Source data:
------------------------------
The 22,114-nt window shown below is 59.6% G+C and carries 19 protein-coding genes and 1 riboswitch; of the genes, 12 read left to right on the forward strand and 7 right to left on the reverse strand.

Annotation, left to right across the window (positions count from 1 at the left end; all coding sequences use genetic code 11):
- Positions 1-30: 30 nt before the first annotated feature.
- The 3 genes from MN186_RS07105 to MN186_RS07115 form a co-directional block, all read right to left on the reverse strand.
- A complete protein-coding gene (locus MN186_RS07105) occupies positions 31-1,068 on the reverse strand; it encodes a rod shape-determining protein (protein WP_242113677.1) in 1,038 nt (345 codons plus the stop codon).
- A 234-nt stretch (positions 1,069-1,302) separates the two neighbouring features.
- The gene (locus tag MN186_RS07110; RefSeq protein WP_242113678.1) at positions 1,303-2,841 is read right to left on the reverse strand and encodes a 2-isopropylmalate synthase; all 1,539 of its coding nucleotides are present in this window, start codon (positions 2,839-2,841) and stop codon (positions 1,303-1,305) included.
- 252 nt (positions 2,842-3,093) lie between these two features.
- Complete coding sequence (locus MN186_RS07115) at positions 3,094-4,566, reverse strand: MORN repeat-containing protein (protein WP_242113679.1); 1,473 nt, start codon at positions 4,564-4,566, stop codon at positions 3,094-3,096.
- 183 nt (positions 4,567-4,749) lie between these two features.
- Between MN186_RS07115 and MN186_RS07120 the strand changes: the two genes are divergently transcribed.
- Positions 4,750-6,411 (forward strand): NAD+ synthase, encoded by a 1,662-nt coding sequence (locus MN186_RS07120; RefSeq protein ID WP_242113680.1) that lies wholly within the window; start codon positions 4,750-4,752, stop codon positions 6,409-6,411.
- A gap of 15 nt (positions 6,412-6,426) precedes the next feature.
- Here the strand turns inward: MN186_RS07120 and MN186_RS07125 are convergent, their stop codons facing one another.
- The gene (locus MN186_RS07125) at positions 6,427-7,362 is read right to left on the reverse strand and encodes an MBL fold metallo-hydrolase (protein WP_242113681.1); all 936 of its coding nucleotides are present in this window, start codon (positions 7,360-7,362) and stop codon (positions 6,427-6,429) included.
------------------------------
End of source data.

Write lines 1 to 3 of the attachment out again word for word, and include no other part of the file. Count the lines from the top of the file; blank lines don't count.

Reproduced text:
The 22,114-nt window shown below is 59.6% G+C and carries 19 protein-coding genes and 1 riboswitch; of the genes, 12 read left to right on the forward strand and 7 right to left on the reverse strand.

Annotation, left to right across the window (positions count from 1 at the left end; all coding sequences use genetic code 11):
- Positions 1-30: 30 nt before the first annotated feature.